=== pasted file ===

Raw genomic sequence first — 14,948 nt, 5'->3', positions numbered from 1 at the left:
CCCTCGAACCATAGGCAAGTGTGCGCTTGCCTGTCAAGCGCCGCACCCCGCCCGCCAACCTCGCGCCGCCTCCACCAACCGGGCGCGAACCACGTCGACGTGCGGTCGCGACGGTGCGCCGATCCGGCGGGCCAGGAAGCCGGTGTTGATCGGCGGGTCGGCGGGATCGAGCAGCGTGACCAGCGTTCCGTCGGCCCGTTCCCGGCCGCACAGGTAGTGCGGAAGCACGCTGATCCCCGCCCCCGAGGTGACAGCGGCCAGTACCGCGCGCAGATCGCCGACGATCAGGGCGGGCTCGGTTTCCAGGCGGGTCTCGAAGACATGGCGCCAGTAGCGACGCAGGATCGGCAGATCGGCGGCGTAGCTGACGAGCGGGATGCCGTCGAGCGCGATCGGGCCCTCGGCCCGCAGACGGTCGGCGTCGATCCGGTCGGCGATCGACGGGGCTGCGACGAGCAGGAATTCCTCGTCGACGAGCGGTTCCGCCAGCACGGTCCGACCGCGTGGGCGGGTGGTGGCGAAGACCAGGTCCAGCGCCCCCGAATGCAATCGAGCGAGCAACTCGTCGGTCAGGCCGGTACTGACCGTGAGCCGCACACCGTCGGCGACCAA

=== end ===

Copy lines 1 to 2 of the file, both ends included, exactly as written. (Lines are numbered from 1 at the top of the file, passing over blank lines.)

Raw genomic sequence first — 14,948 nt, 5'->3', positions numbered from 1 at the left:
CCCTCGAACCATAGGCAAGTGTGCGCTTGCCTGTCAAGCGCCGCACCCCGCCCGCCAACCTCGCGCCGCCTCCACCAACCGGGCGCGAACCACGTCGACGTGCGGTCGCGACGGTGCGCCGATCCGGCGGGCCAGGAAGCCGGTGTTGATCGGCGGGTCGGCGGGATCGAGCAGCGTGACCAGCGTTCCGTCGGCCCGTTCCCGGCCGCACAGGTAGTGCGGAAGCACGCTGATCCCCGCCCCCGAGGTGACAGCGGCCAGTACCGCGCGCAGATCGCCGACGATCAGGGCGGGCTCGGTTTCCAGGCGGGTCTCGAAGACATGGCGCCAGTAGCGACGCAGGATCGGCAGATCGGCGGCGTAGCTGACGAGCGGGATGCCGTCGAGCGCGATCGGGCCCTCGGCCCGCAGACGGTCGGCGTCGATCCGGTCGGCGATCGACGGGGCTGCGACGAGCAGGAATTCCTCGTCGACGAGCGGTTCCGCCAGCACGGTCCGACCGCGTGGGCGGGTGGTGGCGAAGACCAGGTCCAGCGCCCCCGAATGCAATCGAGCGAGCAACTCGTCGGTCAGGCCGGTACTGACCGTGAGCCGCACACCGTCGGCGACCAA